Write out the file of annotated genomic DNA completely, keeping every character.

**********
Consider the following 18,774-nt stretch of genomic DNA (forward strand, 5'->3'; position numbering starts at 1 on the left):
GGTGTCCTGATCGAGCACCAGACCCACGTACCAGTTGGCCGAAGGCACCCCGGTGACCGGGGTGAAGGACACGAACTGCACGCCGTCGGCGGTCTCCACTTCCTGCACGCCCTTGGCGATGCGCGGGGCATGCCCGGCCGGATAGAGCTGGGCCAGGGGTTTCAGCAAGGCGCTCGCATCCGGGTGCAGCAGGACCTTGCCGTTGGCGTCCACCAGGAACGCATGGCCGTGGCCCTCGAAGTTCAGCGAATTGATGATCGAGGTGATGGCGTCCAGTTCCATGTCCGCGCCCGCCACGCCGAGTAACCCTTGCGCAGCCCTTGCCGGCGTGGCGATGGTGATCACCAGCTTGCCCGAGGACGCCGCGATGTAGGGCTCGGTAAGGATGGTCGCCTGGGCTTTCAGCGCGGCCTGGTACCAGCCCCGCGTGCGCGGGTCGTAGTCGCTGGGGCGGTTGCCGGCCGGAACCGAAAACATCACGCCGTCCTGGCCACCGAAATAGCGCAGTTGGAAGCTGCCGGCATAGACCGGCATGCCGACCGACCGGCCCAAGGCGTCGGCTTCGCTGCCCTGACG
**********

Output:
Consider the following 18,774-nt stretch of genomic DNA (forward strand, 5'->3'; position numbering starts at 1 on the left):
GGTGTCCTGATCGAGCACCAGACCCACGTACCAGTTGGCCGAAGGCACCCCGGTGACCGGGGTGAAGGACACGAACTGCACGCCGTCGGCGGTCTCCACTTCCTGCACGCCCTTGGCGATGCGCGGGGCATGCCCGGCCGGATAGAGCTGGGCCAGGGGTTTCAGCAAGGCGCTCGCATCCGGGTGCAGCAGGACCTTGCCGTTGGCGTCCACCAGGAACGCATGGCCGTGGCCCTCGAAGTTCAGCGAATTGATGATCGAGGTGATGGCGTCCAGTTCCATGTCCGCGCCCGCCACGCCGAGTAACCCTTGCGCAGCCCTTGCCGGCGTGGCGATGGTGATCACCAGCTTGCCCGAGGACGCCGCGATGTAGGGCTCGGTAAGGATGGTCGCCTGGGCTTTCAGCGCGGCCTGGTACCAGCCCCGCGTGCGCGGGTCGTAGTCGCTGGGGCGGTTGCCGGCCGGAACCGAAAACATCACGCCGTCCTGGCCACCGAAATAGCGCAGTTGGAAGCTGCCGGCATAGACCGGCATGCCGACCGACCGGCCCAAGGCGTCGGCTTCGCTGCCCTGACG